Architectural Design Process

Construction Documents Phase and Preparing the Revit Model for Bid

Learn what scope is included in the Construction Documents phase and what it takes to prepare your Revit model to go out for bid.

In this article, we’ll review the tasks and scope required to prepare the project to go out to bid.  

We will also explore how the Revit model reaches its near completion during the Construction Documents phase.

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What is the Construction Documents Phase?

The goal of the Construction Documents phase is to accurately and completely document all aspects of the design from the Pre-Design, Schematic Design, and Design Development phases. The drawings produced during this phase are used to bid and, ultimately, construct the project.

The completion of construction documents requires intensive coordination across multiple disciplines and multiple members of the design team. 

Since most of the design is finalized or locked in during the design development phase, most of the Construction Documents phase involves filling in any of the remaining gaps in information that might prove useful to bidders or contractors as they prepare to construct the building. 

In addition, a final copy of drawings and specifications is typically sent to the local permitting authority for review and approval at this time as well. 

Typical Deliverables for the Construction Documents Phase
The Construction Documents phase culminates in the production of the following deliverables:

  • Complete Construction Drawings and Specifications
  • Final Estimate of Cost
  • Architect’s Supplemental Instructions (ASIs) and Addenda (Typically produced during early bidding periods)
  • Revit Model (Optional; a contractor may request to use the Revit model during bidding to develop more accurate material take-offs or quantities.)

Working in Revit during the Construction Documents Phase

210224-Layer App-Construction Documents Phase and the Revit Model-1

In the Construction Documents phase, the Revit model is saturated with information. The properties of all building elements – walls, floors, doors, windows, light fixtures, finishes, equipment – are contained within the model. They are translated to two-dimensional sheets either graphically through drawings or through the use of tables and schedules.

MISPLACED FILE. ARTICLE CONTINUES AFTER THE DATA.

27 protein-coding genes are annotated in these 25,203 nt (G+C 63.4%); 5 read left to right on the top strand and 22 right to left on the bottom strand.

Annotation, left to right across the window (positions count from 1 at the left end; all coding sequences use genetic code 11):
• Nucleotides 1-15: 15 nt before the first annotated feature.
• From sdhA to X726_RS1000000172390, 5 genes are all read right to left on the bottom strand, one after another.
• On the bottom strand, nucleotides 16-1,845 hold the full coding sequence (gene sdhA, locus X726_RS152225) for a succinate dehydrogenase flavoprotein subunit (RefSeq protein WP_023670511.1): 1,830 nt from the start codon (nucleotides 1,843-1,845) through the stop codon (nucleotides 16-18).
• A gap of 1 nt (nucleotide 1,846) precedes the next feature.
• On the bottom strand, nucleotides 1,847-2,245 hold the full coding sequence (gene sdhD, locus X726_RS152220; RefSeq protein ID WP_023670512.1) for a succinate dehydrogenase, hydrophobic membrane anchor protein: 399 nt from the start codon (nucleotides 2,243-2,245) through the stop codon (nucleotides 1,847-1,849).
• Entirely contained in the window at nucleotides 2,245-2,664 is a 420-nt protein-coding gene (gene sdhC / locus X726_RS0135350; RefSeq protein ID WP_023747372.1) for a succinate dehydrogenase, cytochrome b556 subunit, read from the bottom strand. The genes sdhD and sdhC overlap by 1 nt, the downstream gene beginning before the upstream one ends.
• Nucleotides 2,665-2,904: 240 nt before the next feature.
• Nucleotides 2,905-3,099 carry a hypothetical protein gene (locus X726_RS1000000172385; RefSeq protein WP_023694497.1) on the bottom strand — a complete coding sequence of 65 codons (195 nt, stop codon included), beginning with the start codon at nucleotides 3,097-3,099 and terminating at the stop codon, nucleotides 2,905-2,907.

The design team is responsible for folding in all of the other drawings from the other disciplines. This may include integrating Revit models from mechanical, electrical, plumbing, and structural engineers. In addition, specifications from the interior design team will also need to be reflected in the Revit model.

So much information is contained within the Revit model at the conclusion of the Construction Documents phase. It is common for contractors responsible for bidding the project to request access to the model. Among other things, this provides contractors with the opportunity to view the entirety of the building three-dimensionally and to verify material quantities. 

Using a Flexible Database with Revit

Final design decisions have been made. The design team is crunching towards 100% CDs. Like the Design Development phase, coordinating around the model efficiently is a priority and differentiator to meeting this deadline. 

Here are a few specific ways to make this happen:

  • Model Viewer connected to Revit: Use an in-app model viewer to view and comment on sheets from the Revit model in real-time. This is especially useful for users without a Revit license. 

  • Bidding RFI’s connected to Revit: Create and store Requests for Information (RFI’s) from the contractor linked directly to their context in the Revit model. 

  • Version Control: Know when and what changed in the Revit model. Especially when teams are working with multiple models from multiple disciplines.

What comes after the Construction Documents phase? Learn more about closing out the Revit model during the Construction Administration phase >

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Images courtesy of BVH Architecture.

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